Sun sets on Club 18-30 as travel industry swaps libido for rage

Unloved holiday brand was too unsubtle for Generation Z and has been pensioned off

Tour operator Thomas Cook, which has owned Club 18-30 for the past 20 years, has confirmed  it will be winding it up later this month. Photograph: iStock

Tour operator Thomas Cook, which has owned Club 18-30 for the past 20 years, has confirmed it will be winding it up later this month. Photograph: iStock

 

News of Thomas Cook’s move to kill off the Club 18-30 holiday brand is like hearing of the death of someone you knew only by reputation: your paths almost crossed once, but you’re not sure you would have been able to speak their language if they had. Mostly it just makes perfect sense that Club 18-30 has passed on to the great foam party in the sky.

The British tour operator, which has owned the 1960s-born brand for the past 20 years, has confirmed that it will be winding it up later this month, with chief executive Ingo Burmester offering a very corporate explanation: “We are increasingly focused on our core own-brand hotel portfolio and feel that the Club 18-30 brand no longer fits in with our wider programme.”

It’s not you, it’s us. The company had “taken the summer to explore our options”, Burmester said, meaning it tried to find a buyer. There were no takers. The Club 18-30 name, unloved by Thomas Cook for at least a decade, has become untouchable.

The predictable part of this whimpering end is that some of the blame – or credit, perhaps – has fallen on social media. Never mind the decline of uncomplicated sun-worship, the fragility of personal finances or even the whole issue of tour operators being superfluous in the 21st century, it’s Instagram that has claimed another scalp.

Yes, the same platforms accused of acting as accomplices to never-before-seen rates of self-absorption and narcissism are also being implicated in the failure of the young to have a good time using exactly the same methods as their predecessors.

Instagram, Facebook’s aesthetically minded cousin, is said to have created demand for more adventurous, diverse and “experiential” travel options. Club 18-30, meanwhile, was a brand that explicitly corralled people into a demographic enclosure, gleefully telling them “we know exactly what it is you want”.

Original tastes

These days, marketers must be more subtle. People like to think they are being spontaneous and original in their tastes, not doing the same thing that everyone else is – even when they effectively are.

In Britain, by contrast, Club 18-30 happily collected raps on the knuckles for billboard slogans like 'Beaver Espana'

This trend may have accelerated under the coming-of-age of millennials, but it is notable that Club 18-30’s demise has coincided with the rise of Generation Z, or people born in 1995 or later. When Blur sang about “following the herd down to Greece, on holiday” for “love in the nineties”, Generation Z wasn’t alive. And as it turns out, they’re more into self-care than self-destruction. Dubbed Generation Sensible by their harder-drinking elders, they clearly posed a marketing hurdle for Club 18-30, the booze-cruise of package holidays.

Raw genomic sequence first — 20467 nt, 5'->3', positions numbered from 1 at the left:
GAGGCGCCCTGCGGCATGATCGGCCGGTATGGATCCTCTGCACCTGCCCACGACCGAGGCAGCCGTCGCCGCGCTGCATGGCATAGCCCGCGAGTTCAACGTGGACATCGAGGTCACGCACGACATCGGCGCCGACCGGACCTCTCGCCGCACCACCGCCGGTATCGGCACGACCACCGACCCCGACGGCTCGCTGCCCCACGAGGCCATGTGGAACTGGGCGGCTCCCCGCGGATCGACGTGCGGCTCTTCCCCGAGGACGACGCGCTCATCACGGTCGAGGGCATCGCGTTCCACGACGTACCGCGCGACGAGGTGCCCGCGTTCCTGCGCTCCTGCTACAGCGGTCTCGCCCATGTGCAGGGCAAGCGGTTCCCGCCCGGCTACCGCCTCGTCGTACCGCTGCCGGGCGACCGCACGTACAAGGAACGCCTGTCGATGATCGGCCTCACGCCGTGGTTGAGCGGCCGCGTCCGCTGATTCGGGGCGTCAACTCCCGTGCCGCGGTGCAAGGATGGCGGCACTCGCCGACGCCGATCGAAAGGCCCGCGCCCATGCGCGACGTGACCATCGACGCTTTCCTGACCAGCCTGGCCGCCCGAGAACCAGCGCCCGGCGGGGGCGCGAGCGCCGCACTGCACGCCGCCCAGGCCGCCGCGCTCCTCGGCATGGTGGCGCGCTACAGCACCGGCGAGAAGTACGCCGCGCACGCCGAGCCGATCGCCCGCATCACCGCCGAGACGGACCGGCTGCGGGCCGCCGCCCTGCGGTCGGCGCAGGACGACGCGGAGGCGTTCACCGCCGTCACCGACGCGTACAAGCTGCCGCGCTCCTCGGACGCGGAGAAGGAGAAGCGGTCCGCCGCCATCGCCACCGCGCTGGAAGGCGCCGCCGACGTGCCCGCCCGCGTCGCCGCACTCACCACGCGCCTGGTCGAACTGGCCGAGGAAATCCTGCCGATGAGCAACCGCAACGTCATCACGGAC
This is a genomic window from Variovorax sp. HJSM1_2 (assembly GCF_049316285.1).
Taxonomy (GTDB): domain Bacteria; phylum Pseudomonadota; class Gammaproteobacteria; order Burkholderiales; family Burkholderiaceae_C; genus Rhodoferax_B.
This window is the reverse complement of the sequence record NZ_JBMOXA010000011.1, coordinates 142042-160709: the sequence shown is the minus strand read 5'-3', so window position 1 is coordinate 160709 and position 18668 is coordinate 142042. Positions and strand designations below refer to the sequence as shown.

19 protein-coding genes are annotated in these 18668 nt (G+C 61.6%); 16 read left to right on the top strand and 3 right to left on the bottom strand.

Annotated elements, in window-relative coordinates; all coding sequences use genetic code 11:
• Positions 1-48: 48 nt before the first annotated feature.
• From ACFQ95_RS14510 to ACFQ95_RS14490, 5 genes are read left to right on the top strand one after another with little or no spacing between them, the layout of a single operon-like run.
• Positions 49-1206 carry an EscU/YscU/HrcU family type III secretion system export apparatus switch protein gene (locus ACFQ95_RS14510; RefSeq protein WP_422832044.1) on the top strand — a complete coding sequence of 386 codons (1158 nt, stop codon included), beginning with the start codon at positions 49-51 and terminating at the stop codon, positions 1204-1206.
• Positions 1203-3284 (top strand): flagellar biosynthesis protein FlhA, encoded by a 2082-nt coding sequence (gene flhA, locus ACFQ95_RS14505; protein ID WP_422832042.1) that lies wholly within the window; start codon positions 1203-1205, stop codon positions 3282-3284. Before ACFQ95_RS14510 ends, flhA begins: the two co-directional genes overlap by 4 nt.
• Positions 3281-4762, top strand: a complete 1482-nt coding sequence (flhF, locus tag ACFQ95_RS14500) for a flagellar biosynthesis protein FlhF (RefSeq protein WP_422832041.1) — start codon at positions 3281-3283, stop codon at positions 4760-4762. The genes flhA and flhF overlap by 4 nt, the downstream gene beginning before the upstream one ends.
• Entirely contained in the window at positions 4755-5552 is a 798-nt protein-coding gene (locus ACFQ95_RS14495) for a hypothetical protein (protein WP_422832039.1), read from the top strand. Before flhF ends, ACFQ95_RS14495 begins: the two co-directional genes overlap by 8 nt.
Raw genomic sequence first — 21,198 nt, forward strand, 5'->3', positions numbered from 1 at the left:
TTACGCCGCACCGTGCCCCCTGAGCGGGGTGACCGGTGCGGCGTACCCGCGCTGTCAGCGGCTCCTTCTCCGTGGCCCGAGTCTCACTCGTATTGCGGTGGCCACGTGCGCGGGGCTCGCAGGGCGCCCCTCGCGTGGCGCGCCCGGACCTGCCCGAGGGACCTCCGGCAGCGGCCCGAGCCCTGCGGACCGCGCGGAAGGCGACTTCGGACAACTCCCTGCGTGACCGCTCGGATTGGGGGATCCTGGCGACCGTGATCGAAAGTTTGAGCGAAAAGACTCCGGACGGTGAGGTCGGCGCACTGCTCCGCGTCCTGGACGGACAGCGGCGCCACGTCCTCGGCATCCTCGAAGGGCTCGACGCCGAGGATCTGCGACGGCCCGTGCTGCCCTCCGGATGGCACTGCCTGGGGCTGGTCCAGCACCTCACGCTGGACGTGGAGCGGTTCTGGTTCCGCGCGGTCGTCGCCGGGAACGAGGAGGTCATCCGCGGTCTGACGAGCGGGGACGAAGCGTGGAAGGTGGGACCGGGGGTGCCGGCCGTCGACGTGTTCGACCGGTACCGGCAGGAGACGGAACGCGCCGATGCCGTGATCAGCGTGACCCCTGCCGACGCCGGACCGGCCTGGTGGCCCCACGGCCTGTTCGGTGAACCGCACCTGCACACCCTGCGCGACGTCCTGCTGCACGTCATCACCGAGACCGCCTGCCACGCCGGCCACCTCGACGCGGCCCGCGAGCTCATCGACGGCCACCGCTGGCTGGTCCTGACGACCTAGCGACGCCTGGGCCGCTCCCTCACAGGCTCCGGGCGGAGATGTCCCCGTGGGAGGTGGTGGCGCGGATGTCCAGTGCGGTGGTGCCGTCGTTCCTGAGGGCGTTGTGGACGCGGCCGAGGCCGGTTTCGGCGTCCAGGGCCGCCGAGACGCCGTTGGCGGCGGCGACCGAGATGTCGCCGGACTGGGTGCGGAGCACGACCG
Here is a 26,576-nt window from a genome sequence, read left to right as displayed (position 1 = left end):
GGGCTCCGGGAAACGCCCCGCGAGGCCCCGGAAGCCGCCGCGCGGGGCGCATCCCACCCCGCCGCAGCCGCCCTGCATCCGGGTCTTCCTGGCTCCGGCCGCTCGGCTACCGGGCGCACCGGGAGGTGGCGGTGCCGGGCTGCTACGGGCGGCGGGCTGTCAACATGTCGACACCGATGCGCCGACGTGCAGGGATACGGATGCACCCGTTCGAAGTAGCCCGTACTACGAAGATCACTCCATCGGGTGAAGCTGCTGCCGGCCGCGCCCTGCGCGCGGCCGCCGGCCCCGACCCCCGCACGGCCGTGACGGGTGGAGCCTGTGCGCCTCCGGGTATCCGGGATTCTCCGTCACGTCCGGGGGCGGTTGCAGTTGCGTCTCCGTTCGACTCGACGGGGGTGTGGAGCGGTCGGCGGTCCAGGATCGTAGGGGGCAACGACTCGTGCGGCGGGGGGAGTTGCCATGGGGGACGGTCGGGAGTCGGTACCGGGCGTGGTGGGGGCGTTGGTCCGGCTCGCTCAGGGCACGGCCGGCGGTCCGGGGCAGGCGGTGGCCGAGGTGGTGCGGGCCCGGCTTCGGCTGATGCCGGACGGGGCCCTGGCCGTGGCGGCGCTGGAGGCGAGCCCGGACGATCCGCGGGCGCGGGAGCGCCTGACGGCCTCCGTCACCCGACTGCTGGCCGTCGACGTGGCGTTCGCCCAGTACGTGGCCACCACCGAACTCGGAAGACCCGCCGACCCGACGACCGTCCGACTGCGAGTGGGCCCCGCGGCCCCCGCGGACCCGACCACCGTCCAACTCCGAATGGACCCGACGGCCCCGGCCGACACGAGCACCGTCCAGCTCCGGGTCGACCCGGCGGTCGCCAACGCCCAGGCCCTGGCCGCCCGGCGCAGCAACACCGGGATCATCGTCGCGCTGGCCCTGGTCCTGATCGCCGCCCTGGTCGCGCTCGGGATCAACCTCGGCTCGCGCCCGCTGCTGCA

As far as this particular party went, Ireland was invited late. The brand has only directly operated out of the Republic in the past decade, when it was already trying to distance itself from the salacious, often lewd, image it deliberately cultivated in the 1990s.

In Ireland of 1991, people could get hot and flustered without going anywhere near an airport: merely the picture of a woman’s bikini-clad bottom on a bus shelter advertisement for Budget Travel and the line “get your seat to the sun” triggered dozens of complaints to the advertising watchdog.

In Britain, by contrast, Club 18-30 happily collected raps on the knuckles for billboard slogans like “Beaver Espana”, “holiday forecast – damp followed by wet patches” and “wake up at the crack of Dawn… or Lisa, or Julie”.

They make Club 18-30 seem like the travel industry’s equivalent to a lad’s mag: it may have had its moment, but it’s not relevant in 2018.

Drinking games

Club 18-30 brought people to substantially more crowded versions of Love Island and staffed the resorts they invaded with some of the scariest people on earth: travel reps paid to organise drinking games. Personal space was not a feature of the Club 18-30 holiday. It was two weeks of posing poolside with no space for the width of a cocktail between each UV-radiated body. No wonder the reality TV-makers set off in pursuit.

The gang-of-friends, parent-free holiday has instead become an unremarkable rite of passage

But the imperative to combine holidays with hook-ups simply isn’t as great in an age when anyone who wants Tinder on their phone can, well, have Tinder on their phone.

If there are any vacancies on the final Club 18-30 trip from Manchester to Magaluf, they will surely be filled by journalists using their seat-back trays to write poignant odes to the death of hedonism. But while the name is dead, the phenomenon it represents hasn’t completely disappeared, notwithstanding the Insta-pressure.

The gang-of-friends, parent-free holiday has instead become an unremarkable rite of passage, the popularity of which rises and falls with disposable incomes.

Thomas Cook, for its part, is marketing something called Cook’s Club, a millennial-focused holiday concept that promises virtual reality gaming, escape rooms (think The Crystal Maze) and “rage rooms”, which I had to Google, but it turns out are places where people are encouraged to release their anger and feel better by smashing things up. According to Psychology Today, they are “not a good idea”.

Club Tropicana seems very far away.